VANCOUVER, B.C. – I drove Toyota’s best hope and dream for a “green’ transportation future on the very day President Donald Trump signed a U.S. executive order that could prove disastrous for the planet.

Climate change deniers are now in charge in the White House. As a result, Trump has instructed the EPA to kill former President Obama’s signature Clean Power Plan.

I mulled this over as I rolled through Stanley Park behind the wheel of Toyota’s Mirai hydrogen fuel cell car. The irony was not lost on me, nor Dave Nichols, the Toyota Canada director. Nichols was there to explain the Mirai and pitch Toyota’s vision for an automotive future filled with zero-emissions cars.

Nichols argued that the world’s second-largest car company is truly committed to helping societies reduce their greenhouse gas emissions by 90 per cent by 2050. It’s part of Toyota’s long-term “green” plan – what’s called its global Environmental Challenge 2050, he said.

“Yes, of course we’re serious,” he said, adding that the 2020 Tokyo summer Olympics will be a showcase for hydrogen fuel cell technology. Toyota is establishing a hydrogen re-charging network which will allow its fuel cell vehicles to act as the primary form of transportation at the Olympics.

Fuel cells, of course, create electricity through a chemical process that extracts electrons from an on-board hydrogen source, creating electric power that is emissions-free, other than a little warm water coming from the tailpipe. It’s proven technology, though expensive and challenged by the lack of re-fueling infrastructure in any major market in the world.

As Nichols and I discussed the Mirai, the Trump team was ripping apart rules intended to help the United States meet its 2015 Paris pledge: lower emissions by at least 26 percent below 2005 levels by 2025. In doing so, Trump is creating the sort of uncertainty that is anathema to the auto industry.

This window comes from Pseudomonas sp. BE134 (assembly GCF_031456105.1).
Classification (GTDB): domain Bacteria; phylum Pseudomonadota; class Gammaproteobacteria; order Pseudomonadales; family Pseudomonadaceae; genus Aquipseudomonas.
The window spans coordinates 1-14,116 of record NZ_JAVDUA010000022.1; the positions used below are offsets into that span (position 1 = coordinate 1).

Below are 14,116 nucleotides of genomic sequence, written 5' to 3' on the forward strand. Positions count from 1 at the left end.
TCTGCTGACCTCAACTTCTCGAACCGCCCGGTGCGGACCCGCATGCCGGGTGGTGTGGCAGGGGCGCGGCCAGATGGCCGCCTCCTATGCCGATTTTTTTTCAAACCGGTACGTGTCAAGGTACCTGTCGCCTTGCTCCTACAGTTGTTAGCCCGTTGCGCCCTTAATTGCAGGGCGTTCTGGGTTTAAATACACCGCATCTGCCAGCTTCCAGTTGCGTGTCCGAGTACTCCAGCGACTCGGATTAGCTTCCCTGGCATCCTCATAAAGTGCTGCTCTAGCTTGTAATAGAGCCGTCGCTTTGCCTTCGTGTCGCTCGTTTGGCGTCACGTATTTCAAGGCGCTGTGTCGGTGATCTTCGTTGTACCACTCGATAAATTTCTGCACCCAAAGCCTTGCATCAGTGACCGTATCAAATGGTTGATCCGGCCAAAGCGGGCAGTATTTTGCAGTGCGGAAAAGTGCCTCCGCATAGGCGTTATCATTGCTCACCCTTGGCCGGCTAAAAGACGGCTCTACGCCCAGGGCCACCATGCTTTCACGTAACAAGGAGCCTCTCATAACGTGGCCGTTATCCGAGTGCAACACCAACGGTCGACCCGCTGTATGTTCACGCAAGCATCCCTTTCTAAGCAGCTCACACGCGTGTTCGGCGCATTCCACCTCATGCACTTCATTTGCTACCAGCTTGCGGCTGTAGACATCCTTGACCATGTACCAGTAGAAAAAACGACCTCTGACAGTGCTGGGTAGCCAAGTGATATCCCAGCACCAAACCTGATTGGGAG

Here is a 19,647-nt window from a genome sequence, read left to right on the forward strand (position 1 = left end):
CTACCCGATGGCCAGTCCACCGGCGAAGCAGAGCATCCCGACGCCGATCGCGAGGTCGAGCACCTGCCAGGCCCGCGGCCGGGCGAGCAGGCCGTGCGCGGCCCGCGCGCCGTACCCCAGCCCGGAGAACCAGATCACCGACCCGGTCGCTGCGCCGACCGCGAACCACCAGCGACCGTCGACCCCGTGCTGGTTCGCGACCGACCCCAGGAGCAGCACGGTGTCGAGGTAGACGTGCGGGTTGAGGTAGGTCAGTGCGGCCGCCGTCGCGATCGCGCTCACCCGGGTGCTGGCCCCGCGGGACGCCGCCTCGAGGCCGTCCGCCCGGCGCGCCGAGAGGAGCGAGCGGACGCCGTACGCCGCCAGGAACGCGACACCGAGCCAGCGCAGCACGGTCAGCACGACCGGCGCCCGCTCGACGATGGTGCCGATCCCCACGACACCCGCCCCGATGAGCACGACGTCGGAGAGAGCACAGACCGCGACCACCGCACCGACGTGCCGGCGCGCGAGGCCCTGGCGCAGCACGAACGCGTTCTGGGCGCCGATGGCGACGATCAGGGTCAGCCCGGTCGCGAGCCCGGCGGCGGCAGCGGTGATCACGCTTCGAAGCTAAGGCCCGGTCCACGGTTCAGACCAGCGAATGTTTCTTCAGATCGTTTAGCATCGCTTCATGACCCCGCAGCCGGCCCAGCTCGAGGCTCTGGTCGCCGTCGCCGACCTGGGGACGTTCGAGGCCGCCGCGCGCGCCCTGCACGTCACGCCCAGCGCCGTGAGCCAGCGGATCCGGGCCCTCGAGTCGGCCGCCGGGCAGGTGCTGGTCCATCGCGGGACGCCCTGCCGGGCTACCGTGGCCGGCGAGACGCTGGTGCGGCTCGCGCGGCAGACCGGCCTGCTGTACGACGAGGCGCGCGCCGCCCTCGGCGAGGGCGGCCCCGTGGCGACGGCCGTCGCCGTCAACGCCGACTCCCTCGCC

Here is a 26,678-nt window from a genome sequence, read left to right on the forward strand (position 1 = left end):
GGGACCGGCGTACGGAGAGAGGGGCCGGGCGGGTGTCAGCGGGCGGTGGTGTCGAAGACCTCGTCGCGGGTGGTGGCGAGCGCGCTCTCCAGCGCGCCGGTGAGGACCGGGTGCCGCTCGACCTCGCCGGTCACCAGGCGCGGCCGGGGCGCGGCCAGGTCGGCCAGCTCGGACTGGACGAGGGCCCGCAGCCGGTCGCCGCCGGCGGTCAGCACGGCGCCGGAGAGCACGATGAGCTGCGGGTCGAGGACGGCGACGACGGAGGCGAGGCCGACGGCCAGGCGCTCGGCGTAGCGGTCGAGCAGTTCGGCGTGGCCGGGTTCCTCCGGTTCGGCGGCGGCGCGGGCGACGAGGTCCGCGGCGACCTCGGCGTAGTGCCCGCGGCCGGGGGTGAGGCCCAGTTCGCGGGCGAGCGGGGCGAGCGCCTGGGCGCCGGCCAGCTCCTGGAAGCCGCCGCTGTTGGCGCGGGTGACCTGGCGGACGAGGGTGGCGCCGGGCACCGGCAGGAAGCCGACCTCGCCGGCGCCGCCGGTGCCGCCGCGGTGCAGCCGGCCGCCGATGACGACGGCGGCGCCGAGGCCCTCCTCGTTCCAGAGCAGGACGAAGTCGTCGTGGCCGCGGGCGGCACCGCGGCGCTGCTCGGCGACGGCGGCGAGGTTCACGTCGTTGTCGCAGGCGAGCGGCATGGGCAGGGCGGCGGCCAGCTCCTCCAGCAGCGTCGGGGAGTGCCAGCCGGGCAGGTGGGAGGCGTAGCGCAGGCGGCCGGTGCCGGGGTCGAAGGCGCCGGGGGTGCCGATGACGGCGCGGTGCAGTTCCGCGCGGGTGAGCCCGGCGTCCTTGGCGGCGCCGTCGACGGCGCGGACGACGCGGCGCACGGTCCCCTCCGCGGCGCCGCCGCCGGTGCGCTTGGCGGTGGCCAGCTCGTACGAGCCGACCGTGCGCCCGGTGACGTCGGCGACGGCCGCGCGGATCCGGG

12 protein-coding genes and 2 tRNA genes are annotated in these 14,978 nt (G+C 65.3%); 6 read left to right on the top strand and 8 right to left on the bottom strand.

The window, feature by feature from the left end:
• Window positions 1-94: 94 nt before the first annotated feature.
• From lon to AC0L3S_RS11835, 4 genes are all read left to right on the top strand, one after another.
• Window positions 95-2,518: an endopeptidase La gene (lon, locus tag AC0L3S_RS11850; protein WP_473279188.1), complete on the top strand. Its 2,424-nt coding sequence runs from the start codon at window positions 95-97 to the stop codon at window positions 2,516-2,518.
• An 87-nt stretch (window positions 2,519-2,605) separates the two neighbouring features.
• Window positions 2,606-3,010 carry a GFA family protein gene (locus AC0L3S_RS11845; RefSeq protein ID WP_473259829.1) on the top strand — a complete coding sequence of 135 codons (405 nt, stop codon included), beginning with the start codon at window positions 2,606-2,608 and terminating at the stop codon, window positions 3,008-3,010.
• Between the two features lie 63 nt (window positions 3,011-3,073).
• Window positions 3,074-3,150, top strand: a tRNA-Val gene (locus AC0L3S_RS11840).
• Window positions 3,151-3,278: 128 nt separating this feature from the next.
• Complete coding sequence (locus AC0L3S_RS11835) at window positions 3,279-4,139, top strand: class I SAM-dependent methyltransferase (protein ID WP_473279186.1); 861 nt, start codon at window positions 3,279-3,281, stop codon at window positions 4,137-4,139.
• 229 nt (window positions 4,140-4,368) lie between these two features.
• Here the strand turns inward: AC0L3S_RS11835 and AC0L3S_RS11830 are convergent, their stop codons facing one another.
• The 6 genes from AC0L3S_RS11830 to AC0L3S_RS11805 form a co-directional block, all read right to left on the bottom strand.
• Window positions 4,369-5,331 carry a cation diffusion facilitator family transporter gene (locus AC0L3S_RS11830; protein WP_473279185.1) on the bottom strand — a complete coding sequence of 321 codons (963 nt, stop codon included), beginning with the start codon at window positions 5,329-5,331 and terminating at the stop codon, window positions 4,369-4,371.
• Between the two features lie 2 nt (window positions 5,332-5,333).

Car companies like Toyota take four to seven years to develop new models. Once a new vehicle is launched, it remains viable for at least 15 years. Thys, the auto industry plans with 20-year horizons.

Trump’s initiative stirs chaos into the automotive mix, even there is no guarantee Trump’s orders will come into effect. Environmental groups will make court challenges, so while Trump dreams of gutting his predecessor’s climate change initiatives, no one can be sure he’ll be successful. Indeed, Obama’s initiatives were consistent with the 194 countries which signed the Paris accord, so Trump faces global opposition here. Yes, this is a mess.

Back to the Mirai. Toyota has invested billions in hydrogen vehicle development and recently in Davos led a group of 13 global industry leaders to form the Hydrogen Council. Their stated goal is the de-carbonisation of the energy system in response to the Paris Climate Agreement. Other car companies on board: Daimler, BMW, Honda, and Hyundai.

Nichols says Toyota Canada is putting three production Mirai sedans into the hands of people like me as part of an awareness campaign. These production cars are available in Japan, California, and parts of Europe. If you live in Los Angeles, you can drive one for $369 (US) a month, with free fuel for the life of your lease.

The Mirai is quick and comfortable, roomy and pleasant to drive, with a range of approximately 500 kilometres. It can be refueled in five minutes.

Alas, the Powertech Labs Fueling Station in Surrey, British Columbia is the province’s only fast-fill hydrogen station. There are also a handful of small hydrogen stations in Canada –for research and development. But Toyota is working with Shell to build another hydrogen station at Vancouver’s airport, with hopes for more in the future.

The Mirai is a tremendous technological achievement. But it faces infrastructure barriers, not to mention the challenge of a long list of current and future battery electric vehicles. But don’t underestimate Toyota, a big, rich and stubborn car company determined to make fuel cell cars a reality – even if they never go beyond niche products in Tokyo and Los Angeles.

Sure, Toyota faces a big lift in making fuel cells cars an everyday reality. But only a fool would bet against this juggernaut of an automaker.


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